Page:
2011 Go Red for Women
Once again the American Heart Association's Go Red for Women luncheon was a huge success. Held on February 18, 2011 the group sold out the fabulous Renaissance Cleveland Grand Ball Room. Almost 1,000 people were in attendance to spend time at the Health Expo, attend break-out sessions, enjoy a heart-healthy lunch and listen to speakers.
Something new was added this year. Each person was given a hand held inter-active voting machine that helped the speakers know if their point was getting across. It was a fun way to keep the audience engaged and served a useful purpose as well.
Linda Kinsey, Executive Editor of Sun Newspapers,
tries out the device
Something else was a little different in the Sea of Red. The vast majority of women were wearing red in some way. But in addition, there was a much larger group of men in attendance than in past years and they were all donning red ties. So the little red dress we all associate with Go Red for Women has been joined by A Red Tie.
As event chairman, Pamela Huggins, points out, the Go Red campaign started in 2004 and at that time only a handful of people realized how devastating Heart Disease is to women. It was still considered "a man's disease" even though statistics showed otherwise. Now most people not only know more about Heart Disease, but they also know more about how to prevent it.
Mistress of Ceremonies, Monica Robbins says Cleveland can boast one of the largest Go Red events in the entire country. The event raised over $700,000 dollars for research.
It is essential that women learn the symptoms of heart problems - they are not necessarily the same in women as they are for men. Some symptoms include nausea, dizziness and anxiety.
In addition women should be aware of pain in their backs (as well as chest) and/or a deep aching in one or both arms. Clammy sweating, unexplained blackouts, fluid retention in the lower legs and difficulty catching ones breath when waking up all join the more standard symptoms of rapid heartbeats and a feeling of heaviness (pressure) in the chest area.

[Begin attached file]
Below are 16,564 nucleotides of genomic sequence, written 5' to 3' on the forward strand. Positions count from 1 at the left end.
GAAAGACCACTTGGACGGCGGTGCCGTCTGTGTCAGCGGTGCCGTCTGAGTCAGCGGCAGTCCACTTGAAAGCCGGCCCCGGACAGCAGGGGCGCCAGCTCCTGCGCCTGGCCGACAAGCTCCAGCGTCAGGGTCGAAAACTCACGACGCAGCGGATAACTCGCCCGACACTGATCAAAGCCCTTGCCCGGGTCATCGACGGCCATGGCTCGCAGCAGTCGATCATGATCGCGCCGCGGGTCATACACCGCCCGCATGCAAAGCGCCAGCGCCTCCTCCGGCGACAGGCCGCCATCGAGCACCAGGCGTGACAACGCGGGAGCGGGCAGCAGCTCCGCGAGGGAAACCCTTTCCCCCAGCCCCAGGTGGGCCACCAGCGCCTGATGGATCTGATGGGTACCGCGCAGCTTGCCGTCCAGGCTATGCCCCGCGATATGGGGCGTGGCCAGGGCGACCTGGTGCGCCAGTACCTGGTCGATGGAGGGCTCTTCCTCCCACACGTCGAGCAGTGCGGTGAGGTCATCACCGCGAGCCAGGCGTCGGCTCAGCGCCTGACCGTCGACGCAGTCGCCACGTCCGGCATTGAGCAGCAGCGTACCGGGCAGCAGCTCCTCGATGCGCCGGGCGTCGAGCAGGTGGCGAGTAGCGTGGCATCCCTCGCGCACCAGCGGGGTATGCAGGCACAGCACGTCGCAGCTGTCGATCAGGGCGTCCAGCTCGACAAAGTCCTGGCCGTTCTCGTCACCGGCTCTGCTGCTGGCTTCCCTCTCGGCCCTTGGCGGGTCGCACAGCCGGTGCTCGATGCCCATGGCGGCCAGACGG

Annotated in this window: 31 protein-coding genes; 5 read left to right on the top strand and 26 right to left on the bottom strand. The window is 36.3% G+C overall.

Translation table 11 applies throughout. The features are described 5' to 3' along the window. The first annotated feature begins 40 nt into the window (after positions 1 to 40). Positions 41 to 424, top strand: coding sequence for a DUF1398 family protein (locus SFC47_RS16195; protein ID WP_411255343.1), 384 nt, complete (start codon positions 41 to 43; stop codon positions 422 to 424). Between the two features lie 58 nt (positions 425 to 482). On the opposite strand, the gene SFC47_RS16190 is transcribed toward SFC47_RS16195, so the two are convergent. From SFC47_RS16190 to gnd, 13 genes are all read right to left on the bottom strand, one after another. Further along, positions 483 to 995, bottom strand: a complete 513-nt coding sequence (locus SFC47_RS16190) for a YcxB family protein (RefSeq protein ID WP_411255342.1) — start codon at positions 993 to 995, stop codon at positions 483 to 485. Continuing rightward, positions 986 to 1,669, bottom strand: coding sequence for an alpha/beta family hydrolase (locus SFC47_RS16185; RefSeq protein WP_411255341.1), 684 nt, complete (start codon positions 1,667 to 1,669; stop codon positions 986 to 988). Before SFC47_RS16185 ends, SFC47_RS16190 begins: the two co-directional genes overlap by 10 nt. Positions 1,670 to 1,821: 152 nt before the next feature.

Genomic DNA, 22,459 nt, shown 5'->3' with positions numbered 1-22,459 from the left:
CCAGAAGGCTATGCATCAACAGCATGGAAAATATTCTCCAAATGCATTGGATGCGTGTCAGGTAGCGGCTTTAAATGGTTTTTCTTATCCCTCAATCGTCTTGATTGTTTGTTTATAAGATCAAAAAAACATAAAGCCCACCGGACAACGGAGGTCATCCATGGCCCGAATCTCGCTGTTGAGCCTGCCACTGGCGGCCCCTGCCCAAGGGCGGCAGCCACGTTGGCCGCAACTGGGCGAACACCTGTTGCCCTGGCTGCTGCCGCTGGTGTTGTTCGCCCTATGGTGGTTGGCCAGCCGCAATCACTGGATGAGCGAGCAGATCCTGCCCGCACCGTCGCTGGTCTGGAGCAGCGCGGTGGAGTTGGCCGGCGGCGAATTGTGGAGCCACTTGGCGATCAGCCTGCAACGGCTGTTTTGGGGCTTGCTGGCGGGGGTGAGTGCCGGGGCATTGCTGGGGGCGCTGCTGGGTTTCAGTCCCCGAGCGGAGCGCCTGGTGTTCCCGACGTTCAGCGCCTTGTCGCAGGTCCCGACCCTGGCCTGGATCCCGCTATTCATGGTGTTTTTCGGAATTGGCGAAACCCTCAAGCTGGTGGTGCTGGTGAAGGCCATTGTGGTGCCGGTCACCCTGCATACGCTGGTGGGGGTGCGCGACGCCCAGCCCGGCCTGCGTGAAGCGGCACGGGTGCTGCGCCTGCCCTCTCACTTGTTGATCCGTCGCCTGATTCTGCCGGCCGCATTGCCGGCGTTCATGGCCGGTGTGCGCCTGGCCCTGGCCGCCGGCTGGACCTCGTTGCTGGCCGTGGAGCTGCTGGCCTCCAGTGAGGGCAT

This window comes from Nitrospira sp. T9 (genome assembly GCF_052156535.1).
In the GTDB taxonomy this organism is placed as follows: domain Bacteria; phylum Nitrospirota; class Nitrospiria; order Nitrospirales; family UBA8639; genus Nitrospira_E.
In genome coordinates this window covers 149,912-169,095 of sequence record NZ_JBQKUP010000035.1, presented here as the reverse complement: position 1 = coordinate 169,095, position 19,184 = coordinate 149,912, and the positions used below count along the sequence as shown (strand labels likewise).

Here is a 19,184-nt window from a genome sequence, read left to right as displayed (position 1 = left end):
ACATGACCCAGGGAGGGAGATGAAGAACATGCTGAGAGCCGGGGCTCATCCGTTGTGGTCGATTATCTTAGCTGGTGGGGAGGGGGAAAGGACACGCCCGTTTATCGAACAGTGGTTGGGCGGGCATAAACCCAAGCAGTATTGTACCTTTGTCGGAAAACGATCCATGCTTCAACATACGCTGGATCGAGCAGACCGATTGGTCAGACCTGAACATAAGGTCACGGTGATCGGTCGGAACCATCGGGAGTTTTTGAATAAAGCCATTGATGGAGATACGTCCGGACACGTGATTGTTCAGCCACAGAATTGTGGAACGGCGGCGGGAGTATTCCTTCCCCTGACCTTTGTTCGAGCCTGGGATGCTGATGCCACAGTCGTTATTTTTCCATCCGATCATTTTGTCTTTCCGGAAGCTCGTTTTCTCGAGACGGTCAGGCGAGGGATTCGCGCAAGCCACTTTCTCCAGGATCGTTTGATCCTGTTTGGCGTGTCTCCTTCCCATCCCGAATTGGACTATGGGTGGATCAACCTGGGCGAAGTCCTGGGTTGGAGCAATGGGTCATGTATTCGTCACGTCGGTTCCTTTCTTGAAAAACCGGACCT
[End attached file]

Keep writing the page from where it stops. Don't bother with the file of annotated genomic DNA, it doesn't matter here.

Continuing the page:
Cardiovascular disease in women is nothing to be taken lightly. It is the No. 1 cause of death in women and at the same time is the most preventable. Women need to pay attention to the messages their bodies send them and seek medical attention if even the smallest symptom presents itself.
There are as many reasons for Going Red as there are women. Some women Go Red for their mothers, others for their children. Some Go Red for other women or for future generations.
Whatever the reason, remember to Go Red for yourself.
Cleveland Women at Go Red for Women
Dr. Gaylee McCracken
Michelle Barrett of Bridgestone
Peggy Getko gets touched up by Gig Plumb
of Estee Lauder at Macy's
Barb Demagall, Lori Kingston, Robin Rowell and Susan Bitting of University Hospital
... with Brenda Parks
Kate Rawski and Angela Bannoy
Dr. Rebecca Boxer and Meryl Closs
Anne Mooney of ClevelandWomen.Com
Candace Berthold of Mediterranean Diet Pyramid
Edrea Lazerick, Kim Hoffman and Rachel Skocic
Ashley with mom Stefanie Zelenskas
Sandy Merkel and Karen Weaver
MC Monica Robbins
Catherine Fallick and Lee Ann Howard
Have an event ClevelandWomen.com should cover?
Have photos of Cleveland Women out and about?
Send them to info@ClevelandWomen.com
Top of Page
Back to Cleveland Women Out & About